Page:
Amy’s Academy – Brooklyn
Required food protection procedures were not implemented at time of inspection (4x)
New York Kids Club DBA PNW Enterprises, LTD. – Brooklyn
At time of inspection floors/walls/ceilings were observed not maintained, in disrepair, or covered in a toxic finish (5x)
Chronic violators often lie about their track records when asked directly about violations. When day care facilities with 100 percent failure rates were called by undercover investigators, 56 percent denied having a history of violations or current violations.
During undercover visits to top violators, undercover investigators were told that centers had no open violations even though Department of Health records indicated otherwise. Despite having been cited in 18 consecutive inspections, at Nuestros Ninos Day Care Center in Brooklyn— the second worst persistent violator—a director claimed that the site had never received a single violation in more than 35 years of operation. Kiddie’s Learning Center in Brooklyn— the third worst persistent violator— stated only that they had previous problems with their fire alarms and that they were being repaired. However, according to their inspection history, they were cited during 14 consecutive inspections for violations having nothing to do with fire alarms, such as failure to provide properly trained staff on site or harboring pests.
These inspection records are difficult for parents to find. Violations are posted a few clicks into the City’s Health Department website and many parents are unaware day care health inspections are readily available.
Like any responsible parents, Lee Towndrow and Amber Scorah toured SoHo Childcare and asked questions. The owner told them she and her staff were CPR certified. So in July they decided to leave their three-month-old son Karl to the care of SoHo Childcare.
Tragically, Karl died hours after being dropped off on his first day of day care.
Unbeknownst to the loving parents the day care was unlicensed and over-capacity. The owner incorrectly performed CPR and as it turned out she, nor anyone else on her staff, was actually trained in lifesaving procedures.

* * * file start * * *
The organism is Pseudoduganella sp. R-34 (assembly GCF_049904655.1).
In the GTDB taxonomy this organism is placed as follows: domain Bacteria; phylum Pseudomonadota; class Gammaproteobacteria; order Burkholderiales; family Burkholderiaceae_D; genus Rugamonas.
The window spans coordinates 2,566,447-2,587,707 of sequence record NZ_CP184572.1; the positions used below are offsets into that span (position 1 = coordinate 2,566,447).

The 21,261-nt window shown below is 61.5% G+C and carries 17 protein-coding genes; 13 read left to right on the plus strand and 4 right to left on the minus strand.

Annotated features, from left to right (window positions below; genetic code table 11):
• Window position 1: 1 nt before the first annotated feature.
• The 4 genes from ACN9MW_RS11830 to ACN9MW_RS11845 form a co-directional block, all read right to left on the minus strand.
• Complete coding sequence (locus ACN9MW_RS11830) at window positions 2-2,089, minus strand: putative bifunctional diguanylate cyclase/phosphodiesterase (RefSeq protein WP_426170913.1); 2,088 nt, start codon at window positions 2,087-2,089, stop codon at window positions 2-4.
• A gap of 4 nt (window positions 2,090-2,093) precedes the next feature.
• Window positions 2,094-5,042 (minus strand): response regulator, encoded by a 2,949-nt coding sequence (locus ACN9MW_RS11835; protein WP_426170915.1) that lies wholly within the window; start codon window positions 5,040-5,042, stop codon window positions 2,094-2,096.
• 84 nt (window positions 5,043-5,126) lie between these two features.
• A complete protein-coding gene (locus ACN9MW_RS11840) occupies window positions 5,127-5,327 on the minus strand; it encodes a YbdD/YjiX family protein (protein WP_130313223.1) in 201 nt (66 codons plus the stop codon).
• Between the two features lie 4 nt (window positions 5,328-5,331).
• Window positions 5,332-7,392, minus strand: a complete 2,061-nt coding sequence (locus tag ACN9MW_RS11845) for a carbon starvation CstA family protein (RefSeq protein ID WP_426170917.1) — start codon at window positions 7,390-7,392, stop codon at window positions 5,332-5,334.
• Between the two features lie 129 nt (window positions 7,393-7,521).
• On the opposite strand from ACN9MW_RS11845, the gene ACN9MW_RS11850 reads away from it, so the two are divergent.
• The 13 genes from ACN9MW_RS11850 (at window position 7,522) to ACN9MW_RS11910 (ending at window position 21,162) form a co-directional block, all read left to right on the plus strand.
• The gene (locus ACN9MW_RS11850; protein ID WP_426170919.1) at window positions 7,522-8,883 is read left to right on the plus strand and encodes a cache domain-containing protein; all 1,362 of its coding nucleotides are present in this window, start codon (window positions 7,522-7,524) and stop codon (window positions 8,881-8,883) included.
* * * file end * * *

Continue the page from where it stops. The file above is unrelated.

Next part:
“When working parents have no choice but to put their weeks-old infant into childcare because our system doesn't provide parental leave, it is of the utmost importance that we as a society, at the very least, guarantee the safety of children in these childcare settings. This law is essential. Parents should be given the tools to assess whether their child is in a safe setting, and childcare centers should be held accountable in an open, public way so that they live up to the responsibility of looking after our precious children,” said Lee Towndrow and Amber Scorah.
“When parents leave their children at child care centers, it is critical for them to feel confident that their children are in a safe place. We appreciate the efforts of Jeff Klein and the IDC to identify where programs are falling short on safety, and hope that this work leads not only to more transparency, so parents can make the best choices for their children, but also to greater technical assistance to help centers provide safe, high quality services,” said Stephanie Gendell, Citizen's Committee for Children of NY.
“The problems identified in the IDC’s report demonstrate the need for the State to invest in high quality early childhood education for all New York’s children. New York’s children deserve facilities that are clean, safe, developmentally appropriate and inviting and a staff that this well-trained and fairly compensated,” said Gregory Brender, co-director of policy and advocacy, United Neighborhood Houses.
The IDC will also advocate for up to $20 million in funding for the QualitystarsNY program to provide strategic direction and improvements to the approximately 330 centers, family-home providers and public schools that the program serves.
“The New York Early Childhood Professional Development Institute applauds Senator Klein and the IDC’s efforts to ensure that all of New York City’s youngest residents and their parents have access to safe, secure early childhood care and education programs. NYC’s Department of Health and Mental Hygiene provides a vital service in inspecting and evaluating early childhood centers, but much remains to be done to convey the results of their work to parents and the general public. The Institute supports efforts to improve the current system, especially through the expansion of QUALITYstarsNYC, as a tool to help parents understand what good quality early childhood education should look like, from best practices and teacher education standards to enriching classrooms and play spaces. An increase in funding would make these resources available to hundreds of programs and many thousands of young children. The Institute acknowledges the complementary efforts of the proposed ratings system to inform parents about the sanitary conditions of their child’s day care center. Combined with the QUALITYstarsNYC rating system for program quality, parents will have two powerful tools to ensure their children are receiving the highest quality early education experience,” said Dona Anderson, Deputy Director of the New York Early Childhood Professional Development Institute.